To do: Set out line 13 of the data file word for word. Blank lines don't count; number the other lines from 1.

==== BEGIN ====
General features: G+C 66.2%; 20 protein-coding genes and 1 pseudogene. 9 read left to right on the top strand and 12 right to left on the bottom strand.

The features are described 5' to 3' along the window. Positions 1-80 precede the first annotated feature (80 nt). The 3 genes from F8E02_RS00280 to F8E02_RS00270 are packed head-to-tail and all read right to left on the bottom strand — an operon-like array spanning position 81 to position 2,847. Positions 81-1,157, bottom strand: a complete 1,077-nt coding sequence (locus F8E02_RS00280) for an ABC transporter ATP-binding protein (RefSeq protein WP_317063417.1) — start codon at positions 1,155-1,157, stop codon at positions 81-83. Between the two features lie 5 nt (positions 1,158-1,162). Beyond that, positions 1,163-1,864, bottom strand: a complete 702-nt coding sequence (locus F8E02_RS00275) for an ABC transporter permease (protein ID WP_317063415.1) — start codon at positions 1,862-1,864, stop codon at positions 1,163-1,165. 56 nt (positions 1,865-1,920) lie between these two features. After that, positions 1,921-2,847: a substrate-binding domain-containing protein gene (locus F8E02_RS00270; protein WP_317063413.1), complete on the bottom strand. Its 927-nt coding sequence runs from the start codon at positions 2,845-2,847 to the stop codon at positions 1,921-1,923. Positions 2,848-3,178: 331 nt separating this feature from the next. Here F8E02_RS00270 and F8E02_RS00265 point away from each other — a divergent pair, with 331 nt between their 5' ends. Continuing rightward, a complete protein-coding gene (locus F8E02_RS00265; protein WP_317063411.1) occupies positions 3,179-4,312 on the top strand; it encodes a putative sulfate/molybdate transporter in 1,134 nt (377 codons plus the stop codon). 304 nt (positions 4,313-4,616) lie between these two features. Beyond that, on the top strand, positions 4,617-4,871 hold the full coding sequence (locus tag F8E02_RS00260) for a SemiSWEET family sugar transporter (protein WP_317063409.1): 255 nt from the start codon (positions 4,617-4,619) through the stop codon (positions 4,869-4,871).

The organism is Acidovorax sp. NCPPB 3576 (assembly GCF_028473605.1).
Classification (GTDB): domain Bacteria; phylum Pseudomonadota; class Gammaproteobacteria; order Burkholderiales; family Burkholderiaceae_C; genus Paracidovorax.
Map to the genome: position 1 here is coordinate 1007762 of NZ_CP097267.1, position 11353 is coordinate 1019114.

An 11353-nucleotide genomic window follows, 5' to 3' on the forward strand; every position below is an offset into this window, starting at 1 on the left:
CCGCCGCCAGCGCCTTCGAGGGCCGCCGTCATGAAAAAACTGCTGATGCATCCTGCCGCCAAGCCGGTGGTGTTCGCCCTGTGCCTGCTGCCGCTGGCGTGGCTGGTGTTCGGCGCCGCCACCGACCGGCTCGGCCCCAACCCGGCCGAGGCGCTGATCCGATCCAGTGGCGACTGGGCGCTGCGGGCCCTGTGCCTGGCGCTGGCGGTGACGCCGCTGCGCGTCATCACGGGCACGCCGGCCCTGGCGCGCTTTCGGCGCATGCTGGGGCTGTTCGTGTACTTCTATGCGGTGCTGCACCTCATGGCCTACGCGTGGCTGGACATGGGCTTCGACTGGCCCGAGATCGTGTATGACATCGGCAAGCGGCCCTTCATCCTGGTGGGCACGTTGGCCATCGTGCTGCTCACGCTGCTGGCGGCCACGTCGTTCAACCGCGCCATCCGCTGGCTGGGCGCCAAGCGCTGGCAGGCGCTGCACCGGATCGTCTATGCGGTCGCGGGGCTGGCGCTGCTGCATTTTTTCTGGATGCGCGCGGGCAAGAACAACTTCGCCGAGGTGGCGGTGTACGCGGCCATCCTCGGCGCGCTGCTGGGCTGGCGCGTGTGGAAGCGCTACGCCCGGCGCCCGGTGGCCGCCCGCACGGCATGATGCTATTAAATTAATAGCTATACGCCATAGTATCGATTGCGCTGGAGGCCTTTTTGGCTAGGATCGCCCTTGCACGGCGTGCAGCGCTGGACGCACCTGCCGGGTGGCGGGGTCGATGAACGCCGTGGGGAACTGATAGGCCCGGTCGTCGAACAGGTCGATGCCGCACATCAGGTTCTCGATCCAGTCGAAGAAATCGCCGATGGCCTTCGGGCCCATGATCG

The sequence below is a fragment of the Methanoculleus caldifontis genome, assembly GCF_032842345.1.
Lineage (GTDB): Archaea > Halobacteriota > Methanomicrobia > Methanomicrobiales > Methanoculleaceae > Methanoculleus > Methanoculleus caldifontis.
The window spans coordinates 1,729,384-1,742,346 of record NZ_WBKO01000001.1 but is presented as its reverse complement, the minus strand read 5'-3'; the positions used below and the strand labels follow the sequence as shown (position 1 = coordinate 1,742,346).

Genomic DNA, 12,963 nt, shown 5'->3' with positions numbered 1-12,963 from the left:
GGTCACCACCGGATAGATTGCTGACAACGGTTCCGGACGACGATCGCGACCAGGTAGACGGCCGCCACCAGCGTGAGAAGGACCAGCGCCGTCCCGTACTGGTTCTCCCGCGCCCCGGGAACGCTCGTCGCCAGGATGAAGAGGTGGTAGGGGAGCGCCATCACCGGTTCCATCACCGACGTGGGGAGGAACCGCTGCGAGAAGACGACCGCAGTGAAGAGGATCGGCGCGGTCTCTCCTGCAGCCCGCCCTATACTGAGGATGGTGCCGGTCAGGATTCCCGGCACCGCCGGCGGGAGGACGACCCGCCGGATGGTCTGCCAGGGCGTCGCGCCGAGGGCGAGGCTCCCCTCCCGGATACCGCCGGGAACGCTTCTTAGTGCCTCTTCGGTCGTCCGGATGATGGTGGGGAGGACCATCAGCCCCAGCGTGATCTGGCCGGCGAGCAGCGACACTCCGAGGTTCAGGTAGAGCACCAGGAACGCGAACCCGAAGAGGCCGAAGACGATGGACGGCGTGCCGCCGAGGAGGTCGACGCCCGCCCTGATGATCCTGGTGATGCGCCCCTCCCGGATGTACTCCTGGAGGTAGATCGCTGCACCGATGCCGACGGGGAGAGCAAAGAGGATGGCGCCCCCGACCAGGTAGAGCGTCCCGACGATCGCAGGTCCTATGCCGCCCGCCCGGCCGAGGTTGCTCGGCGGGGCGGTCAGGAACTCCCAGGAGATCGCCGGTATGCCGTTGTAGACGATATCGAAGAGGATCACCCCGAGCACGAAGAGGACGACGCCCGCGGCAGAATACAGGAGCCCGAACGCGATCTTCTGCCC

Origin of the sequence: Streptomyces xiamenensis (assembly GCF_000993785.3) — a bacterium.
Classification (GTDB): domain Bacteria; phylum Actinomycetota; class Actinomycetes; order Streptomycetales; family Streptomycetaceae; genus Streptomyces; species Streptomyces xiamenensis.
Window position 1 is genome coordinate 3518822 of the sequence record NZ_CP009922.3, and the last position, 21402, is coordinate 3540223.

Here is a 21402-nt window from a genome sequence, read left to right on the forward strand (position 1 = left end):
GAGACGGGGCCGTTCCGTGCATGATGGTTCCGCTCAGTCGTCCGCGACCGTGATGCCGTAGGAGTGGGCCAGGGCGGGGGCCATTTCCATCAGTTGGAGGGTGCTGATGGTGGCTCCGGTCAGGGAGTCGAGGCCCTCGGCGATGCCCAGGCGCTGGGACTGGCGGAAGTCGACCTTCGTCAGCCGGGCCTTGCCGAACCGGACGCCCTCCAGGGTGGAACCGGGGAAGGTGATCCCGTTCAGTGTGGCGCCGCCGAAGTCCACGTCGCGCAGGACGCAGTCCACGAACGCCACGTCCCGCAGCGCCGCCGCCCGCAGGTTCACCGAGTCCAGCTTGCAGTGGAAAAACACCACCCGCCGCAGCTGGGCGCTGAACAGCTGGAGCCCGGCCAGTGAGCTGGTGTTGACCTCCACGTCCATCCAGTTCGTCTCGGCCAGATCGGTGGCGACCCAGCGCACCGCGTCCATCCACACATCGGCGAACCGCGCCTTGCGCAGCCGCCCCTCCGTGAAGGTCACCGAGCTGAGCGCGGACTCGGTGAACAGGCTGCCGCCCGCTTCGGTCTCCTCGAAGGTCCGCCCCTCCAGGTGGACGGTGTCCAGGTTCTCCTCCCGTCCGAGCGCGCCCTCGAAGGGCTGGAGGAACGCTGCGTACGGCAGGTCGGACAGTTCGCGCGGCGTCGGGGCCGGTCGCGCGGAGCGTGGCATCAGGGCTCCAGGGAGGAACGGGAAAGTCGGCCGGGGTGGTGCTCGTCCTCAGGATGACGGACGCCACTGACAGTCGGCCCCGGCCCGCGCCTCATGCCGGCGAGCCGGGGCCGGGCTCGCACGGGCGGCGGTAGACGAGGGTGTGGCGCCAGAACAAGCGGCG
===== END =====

Origin of the sequence: Streptomyces xiamenensis (assembly GCF_000993785.3) — a bacterium.